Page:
In Focus: Chromag of Rebels (Interviewed by Magic of Nah-Kolor)
Could you please introduce yourself to our readers? Please tell us about your previous groups and your current ones.
My name is Chromag and I'm 32 years old. That's actually the first time I wrote this number and it's pretty scary I must say. My last demoscene-interview must have been a decade ago and that shows I'm getting a bit old now. I have always been a musician since I joined my first group as my parents forced me to learn to play the piano when I was a child. Nowadays the piano is sold and I'm using a midi-keyboard to play around with vst-synths. I have recently rejoined Rebels, of which I had been a member in the early 90s already. I'm really happy to be a member again since they really care about being an overall friendly and chilling team. As I joined the scene in the end of the 80s, I have been in quite a few teams. Once there was even a diskmag article entitled something like "chromag - one man thousand groups" stating I was a member of Polka Brothers, Rebels, Lego, Complex, Trsi and Dcs at the same time, which was of course pure bullshit. Some of the groups I have been part of are ecstasy, exult, end of century 1999, proton ltd. (together with jester/sanity, bitarts, chrylian etc.), royal amiga force, cult, addonic, platin, dual crew, essence, lego, dual crew-shining, rebels, polka brothers, acme, talent, madwizards, haujobb, Tristar & Red Sector Inc. and fairlight.
How did you get into the demoscene? When did you start being active in the demoscene?
I got my first Amiga 500 in 1987 and immediately fell in love with the crack-intros and demos. A class-mate and good friend of mine was a member of Spreadpoint and supported me with the latest demos. I started building an own group, played around with a music-tool called aegis sonix and later used the first soundtrackers to hack in some notes. At the same time I contacted other people to swap demos ("long letters, stamps back") and visitted meetings (ce-bit) and loads of parties in the early 90s.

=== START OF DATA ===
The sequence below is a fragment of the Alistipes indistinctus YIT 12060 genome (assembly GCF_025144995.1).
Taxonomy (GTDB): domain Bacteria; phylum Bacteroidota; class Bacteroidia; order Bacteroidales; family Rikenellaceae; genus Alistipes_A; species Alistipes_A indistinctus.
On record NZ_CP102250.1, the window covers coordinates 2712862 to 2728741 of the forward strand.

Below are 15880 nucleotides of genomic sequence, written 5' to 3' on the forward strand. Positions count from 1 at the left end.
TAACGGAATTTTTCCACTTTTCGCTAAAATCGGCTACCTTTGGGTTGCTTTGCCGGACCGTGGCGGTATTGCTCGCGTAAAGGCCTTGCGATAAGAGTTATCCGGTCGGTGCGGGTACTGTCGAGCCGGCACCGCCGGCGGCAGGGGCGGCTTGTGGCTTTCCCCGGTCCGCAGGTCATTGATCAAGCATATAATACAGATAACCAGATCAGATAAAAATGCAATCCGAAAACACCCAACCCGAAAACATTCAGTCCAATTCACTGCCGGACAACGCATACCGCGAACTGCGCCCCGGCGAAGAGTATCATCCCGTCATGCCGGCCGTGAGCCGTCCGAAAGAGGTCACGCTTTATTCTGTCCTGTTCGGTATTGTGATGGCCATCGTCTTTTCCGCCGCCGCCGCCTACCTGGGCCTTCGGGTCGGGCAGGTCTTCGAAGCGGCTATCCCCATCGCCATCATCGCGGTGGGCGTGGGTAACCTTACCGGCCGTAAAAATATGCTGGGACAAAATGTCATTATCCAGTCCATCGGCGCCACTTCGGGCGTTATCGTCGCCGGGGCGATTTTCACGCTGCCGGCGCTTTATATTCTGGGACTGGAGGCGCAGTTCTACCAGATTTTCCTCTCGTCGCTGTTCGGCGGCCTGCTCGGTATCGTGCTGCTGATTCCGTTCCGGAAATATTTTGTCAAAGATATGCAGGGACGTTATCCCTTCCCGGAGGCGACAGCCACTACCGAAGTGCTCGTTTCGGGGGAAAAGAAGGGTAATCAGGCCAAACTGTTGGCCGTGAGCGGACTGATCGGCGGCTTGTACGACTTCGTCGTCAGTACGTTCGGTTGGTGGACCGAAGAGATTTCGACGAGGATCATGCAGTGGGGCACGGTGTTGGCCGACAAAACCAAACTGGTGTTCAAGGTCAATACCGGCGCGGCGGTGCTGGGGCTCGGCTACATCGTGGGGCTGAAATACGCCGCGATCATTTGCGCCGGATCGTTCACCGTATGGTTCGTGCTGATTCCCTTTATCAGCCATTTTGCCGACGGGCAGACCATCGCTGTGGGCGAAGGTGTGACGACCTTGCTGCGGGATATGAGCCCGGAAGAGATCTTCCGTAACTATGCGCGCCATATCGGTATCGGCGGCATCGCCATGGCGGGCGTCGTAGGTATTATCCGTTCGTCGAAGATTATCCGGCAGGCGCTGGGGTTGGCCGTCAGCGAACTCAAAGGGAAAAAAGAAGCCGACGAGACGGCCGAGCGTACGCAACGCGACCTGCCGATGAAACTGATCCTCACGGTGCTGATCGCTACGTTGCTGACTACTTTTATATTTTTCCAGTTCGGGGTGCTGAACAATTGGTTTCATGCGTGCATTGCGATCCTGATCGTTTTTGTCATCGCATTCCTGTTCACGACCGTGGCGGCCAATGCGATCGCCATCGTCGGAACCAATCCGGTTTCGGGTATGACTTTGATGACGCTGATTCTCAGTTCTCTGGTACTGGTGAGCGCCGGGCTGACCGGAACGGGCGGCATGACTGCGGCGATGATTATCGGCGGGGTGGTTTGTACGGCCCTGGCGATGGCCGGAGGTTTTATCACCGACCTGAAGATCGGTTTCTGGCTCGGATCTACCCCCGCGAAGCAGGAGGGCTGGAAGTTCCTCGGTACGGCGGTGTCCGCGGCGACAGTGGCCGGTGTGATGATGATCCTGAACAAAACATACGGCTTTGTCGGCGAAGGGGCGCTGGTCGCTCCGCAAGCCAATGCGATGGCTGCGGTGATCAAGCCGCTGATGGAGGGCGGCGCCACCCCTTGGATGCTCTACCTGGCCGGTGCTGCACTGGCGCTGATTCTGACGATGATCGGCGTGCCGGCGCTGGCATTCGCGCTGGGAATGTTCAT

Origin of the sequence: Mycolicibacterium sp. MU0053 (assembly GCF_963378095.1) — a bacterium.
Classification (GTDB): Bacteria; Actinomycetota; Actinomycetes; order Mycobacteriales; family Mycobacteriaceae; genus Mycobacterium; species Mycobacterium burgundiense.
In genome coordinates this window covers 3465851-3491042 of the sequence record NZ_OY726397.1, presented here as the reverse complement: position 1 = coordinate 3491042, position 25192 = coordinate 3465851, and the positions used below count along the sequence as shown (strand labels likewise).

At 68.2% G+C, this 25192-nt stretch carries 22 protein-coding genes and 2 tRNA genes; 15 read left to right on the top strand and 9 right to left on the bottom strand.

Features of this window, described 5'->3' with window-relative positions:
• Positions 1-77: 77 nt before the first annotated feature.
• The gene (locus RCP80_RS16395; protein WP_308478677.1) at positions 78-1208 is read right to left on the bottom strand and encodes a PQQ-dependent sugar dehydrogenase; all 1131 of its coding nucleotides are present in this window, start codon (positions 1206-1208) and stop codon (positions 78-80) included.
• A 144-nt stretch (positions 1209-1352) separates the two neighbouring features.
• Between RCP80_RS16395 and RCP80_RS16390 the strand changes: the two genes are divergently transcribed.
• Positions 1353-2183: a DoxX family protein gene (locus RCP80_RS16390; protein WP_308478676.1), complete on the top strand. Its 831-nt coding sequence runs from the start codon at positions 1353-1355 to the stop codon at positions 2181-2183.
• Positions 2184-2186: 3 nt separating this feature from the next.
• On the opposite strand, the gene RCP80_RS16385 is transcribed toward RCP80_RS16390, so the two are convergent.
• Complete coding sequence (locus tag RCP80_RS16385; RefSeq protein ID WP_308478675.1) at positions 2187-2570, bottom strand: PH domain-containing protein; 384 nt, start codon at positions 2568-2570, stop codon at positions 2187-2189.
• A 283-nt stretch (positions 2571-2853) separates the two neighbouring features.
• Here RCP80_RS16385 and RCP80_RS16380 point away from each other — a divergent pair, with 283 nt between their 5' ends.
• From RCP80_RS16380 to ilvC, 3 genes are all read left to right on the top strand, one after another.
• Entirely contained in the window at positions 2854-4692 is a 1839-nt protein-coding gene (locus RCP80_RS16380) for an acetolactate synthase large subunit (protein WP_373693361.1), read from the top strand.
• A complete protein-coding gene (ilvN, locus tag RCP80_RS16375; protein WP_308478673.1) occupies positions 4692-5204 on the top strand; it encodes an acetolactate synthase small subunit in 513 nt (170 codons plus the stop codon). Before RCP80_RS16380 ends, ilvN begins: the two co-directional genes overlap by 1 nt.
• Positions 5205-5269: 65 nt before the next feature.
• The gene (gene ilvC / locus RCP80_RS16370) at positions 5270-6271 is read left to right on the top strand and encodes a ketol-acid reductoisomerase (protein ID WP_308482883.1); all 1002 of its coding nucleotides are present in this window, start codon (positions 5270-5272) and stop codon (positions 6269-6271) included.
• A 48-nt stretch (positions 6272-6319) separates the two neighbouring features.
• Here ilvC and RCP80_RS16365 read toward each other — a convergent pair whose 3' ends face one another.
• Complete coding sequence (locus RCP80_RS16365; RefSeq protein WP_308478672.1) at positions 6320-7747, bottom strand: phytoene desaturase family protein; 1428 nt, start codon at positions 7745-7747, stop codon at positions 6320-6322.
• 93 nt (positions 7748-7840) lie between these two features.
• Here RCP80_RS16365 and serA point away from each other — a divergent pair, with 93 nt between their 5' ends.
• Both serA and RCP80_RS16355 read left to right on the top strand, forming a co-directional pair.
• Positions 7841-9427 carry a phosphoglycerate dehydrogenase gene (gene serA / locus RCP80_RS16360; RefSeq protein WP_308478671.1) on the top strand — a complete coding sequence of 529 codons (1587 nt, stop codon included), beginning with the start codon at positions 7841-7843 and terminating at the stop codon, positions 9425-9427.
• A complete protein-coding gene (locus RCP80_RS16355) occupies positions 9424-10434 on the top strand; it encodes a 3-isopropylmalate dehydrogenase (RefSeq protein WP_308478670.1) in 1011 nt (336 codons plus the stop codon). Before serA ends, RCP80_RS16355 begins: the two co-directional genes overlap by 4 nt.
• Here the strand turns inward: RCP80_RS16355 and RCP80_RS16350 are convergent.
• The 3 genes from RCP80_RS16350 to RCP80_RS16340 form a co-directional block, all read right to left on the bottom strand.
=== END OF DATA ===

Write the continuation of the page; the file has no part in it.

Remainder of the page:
What do you think is the main difference between the oldschool and the newschool scene? Do you like that progression?
I really don't know the difference because I think I have never really been outside the scene as so many others calling themselves oldschoolers. There's constant progression during the years like the change from megademos to trackmos or the slow disappearance of scroll-texts in demos. The only thing I suspect one can notice is that when I started the scene, coders like delta/rsi or musicians like romeo knight felt like superstars to me I could barely speak to, when I first met them on one of the glorious CeBit meetings. Nowadays, probably due to internet-forums, it's much more easier to get in touch with everyone and the good old elitism is gone...
What is your favourite demo?
My favourite demo on the Amiga is Nexus7 by the real andromeda, some of the newer demos I really like were made by Farbrausch (Visualice still rules), Kewlers, MFX, Fairlight and ASD. Can't name a particular one though.
What was your best moment in the scene so far? And what was your worst?
The best moment was of course the release of the first Chromagic musicdisk, which had a lot of impact in the amiga scene. Since that musicdisk most people knew me and I can't deny that fame is something I have been working for all the time.
What are you doing for a living now?
I am a teacher for special education now but I'm currently working on my doctoral thesis while I'm a full-time lecturer at the university. That's quite time-consuming during the semester.
Tell us about the Rebels of today.
Rebels is a small, active and friendly team nowadays unlike in 1994 when there were about 50 people all over the world. There are some projects we are working on but we are not forcing anything here. M:ET is doing a nice job organizing this little melting-pot of european fellows and there's no pressure for releases.